Building a wall along the U.S.-Mexican border was one of President Donald Trump’s most repeated campaign promises. Now Congress is considering giving him a partial victory by proposing a plan to fund a 33-mile stretch of fence.
Congress will need to decide on this quickly, however, if it wants to avoid another government shutdown.
The wording of the border fence proposal, which is part of a $1.3 trillion omnibus spending package that will be voted on by Congress once congressional leaders can agree on the wording, specifies that the barrier will not be made out of concrete.
This partial fence would cost $641 million.
The proposed spending package also includes $1.3 billion for technology to secure the border. While before the election Trump initially insisted that he wanted a physical wall rather than a “virtual” one, he has since said that he is open to using technology to guard the border in some areas in place of a wall.
This is much less than the $25 billion for the wall that Trump was hoping to secure.
The White House had previously asked for $1.6 billion from Congress to fund the wall, but the version that ended up in the spending bill was much smaller. This spending bill would also not withhold money from Planned Parenthood or from “sanctuary cities” that defy federal immigration laws.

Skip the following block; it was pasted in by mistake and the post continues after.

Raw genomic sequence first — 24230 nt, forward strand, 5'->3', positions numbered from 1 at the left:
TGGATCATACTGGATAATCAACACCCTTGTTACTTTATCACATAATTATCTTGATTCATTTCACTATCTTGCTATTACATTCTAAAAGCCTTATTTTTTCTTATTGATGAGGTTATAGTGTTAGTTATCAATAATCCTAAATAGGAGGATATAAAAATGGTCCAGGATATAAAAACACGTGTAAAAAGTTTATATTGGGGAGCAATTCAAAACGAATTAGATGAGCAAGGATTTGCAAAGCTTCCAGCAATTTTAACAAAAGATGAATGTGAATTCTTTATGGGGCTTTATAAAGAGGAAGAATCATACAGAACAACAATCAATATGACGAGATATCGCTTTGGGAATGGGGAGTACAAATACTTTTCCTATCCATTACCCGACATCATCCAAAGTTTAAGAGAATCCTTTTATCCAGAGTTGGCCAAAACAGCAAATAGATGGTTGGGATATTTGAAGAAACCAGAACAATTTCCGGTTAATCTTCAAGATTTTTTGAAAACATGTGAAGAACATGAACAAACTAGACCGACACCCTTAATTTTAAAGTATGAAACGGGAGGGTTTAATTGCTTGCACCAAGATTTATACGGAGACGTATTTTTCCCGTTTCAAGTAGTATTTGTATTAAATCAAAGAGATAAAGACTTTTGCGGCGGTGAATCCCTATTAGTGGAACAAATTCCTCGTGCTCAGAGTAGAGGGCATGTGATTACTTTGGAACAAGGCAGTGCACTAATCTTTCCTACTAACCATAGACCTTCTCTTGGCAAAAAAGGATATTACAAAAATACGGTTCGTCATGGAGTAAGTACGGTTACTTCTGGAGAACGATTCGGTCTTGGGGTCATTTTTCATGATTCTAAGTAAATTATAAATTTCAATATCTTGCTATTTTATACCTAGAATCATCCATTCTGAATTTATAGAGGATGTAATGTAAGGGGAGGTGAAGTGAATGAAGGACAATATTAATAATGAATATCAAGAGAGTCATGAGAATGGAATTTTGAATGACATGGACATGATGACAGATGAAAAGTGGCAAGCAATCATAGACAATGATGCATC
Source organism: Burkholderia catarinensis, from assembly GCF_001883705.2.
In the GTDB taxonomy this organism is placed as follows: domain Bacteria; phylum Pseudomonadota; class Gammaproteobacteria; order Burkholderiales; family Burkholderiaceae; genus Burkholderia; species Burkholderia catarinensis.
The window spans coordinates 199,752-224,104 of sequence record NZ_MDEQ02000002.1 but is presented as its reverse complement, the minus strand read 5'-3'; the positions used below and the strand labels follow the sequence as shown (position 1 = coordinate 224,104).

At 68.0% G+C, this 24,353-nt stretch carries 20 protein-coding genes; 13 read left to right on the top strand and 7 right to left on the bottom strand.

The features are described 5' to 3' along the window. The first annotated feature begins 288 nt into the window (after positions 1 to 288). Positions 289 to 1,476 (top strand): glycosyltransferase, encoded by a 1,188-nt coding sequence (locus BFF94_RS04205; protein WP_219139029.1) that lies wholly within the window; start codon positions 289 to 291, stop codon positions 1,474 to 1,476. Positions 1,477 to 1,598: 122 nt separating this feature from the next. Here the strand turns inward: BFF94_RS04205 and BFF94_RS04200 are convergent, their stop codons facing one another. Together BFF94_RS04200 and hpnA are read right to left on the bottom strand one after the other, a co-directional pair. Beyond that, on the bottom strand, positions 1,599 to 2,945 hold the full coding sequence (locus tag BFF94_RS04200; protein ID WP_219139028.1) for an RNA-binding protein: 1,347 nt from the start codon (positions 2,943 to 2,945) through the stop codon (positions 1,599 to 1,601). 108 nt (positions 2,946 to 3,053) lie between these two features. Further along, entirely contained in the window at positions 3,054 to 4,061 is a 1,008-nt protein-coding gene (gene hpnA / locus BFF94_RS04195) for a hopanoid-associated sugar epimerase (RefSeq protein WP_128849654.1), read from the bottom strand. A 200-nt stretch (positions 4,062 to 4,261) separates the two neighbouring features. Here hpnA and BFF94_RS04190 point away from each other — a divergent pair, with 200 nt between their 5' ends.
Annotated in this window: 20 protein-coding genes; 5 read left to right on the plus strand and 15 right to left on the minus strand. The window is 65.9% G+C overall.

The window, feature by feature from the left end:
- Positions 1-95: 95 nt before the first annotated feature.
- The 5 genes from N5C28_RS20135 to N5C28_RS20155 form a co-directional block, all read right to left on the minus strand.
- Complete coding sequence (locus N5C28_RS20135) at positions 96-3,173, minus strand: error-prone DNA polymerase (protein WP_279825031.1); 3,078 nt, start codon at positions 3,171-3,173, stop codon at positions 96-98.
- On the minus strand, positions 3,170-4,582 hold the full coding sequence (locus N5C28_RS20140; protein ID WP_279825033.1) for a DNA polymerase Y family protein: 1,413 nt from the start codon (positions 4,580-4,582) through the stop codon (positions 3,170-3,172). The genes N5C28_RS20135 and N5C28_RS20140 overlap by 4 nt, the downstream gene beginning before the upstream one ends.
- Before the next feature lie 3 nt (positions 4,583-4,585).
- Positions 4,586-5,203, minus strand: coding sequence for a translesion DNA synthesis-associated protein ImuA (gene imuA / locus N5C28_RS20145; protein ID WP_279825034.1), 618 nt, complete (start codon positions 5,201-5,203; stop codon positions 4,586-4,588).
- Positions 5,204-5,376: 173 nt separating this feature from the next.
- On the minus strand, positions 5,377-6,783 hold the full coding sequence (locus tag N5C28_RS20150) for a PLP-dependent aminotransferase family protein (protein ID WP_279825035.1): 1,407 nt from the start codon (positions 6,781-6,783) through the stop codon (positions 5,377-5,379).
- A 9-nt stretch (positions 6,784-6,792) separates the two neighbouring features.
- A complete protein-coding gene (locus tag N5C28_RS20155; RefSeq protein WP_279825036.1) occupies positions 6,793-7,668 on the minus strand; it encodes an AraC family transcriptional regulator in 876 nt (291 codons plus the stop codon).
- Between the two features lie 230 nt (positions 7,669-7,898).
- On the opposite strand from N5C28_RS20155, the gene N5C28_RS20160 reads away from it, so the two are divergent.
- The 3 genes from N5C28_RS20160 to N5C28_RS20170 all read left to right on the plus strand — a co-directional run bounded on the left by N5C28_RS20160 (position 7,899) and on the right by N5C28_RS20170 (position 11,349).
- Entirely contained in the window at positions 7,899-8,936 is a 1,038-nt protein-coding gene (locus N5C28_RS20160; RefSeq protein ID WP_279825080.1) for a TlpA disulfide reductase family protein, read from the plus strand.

A version of this bill has yet to be presented to the House or the Senate for a vote. The bill was supposed to be submitted to Congress by Monday, but congressional leaders could not agree on a version of the bill before that deadline passed. A spending bill, or at least a temporary stopgap measure, will have to pass Congress by Friday at midnight in order to avoid another government shutdown.
In January, the U.S. military and U.S. Customs and Border Protection tested several border wall prototypes to determine which ones would be the most effective. The results of this test determined that the best design involved a see-through steel barrier topped by concrete. Trump has said before that he wants a wall to cover around 1,000 miles of the border between then United States and Mexico.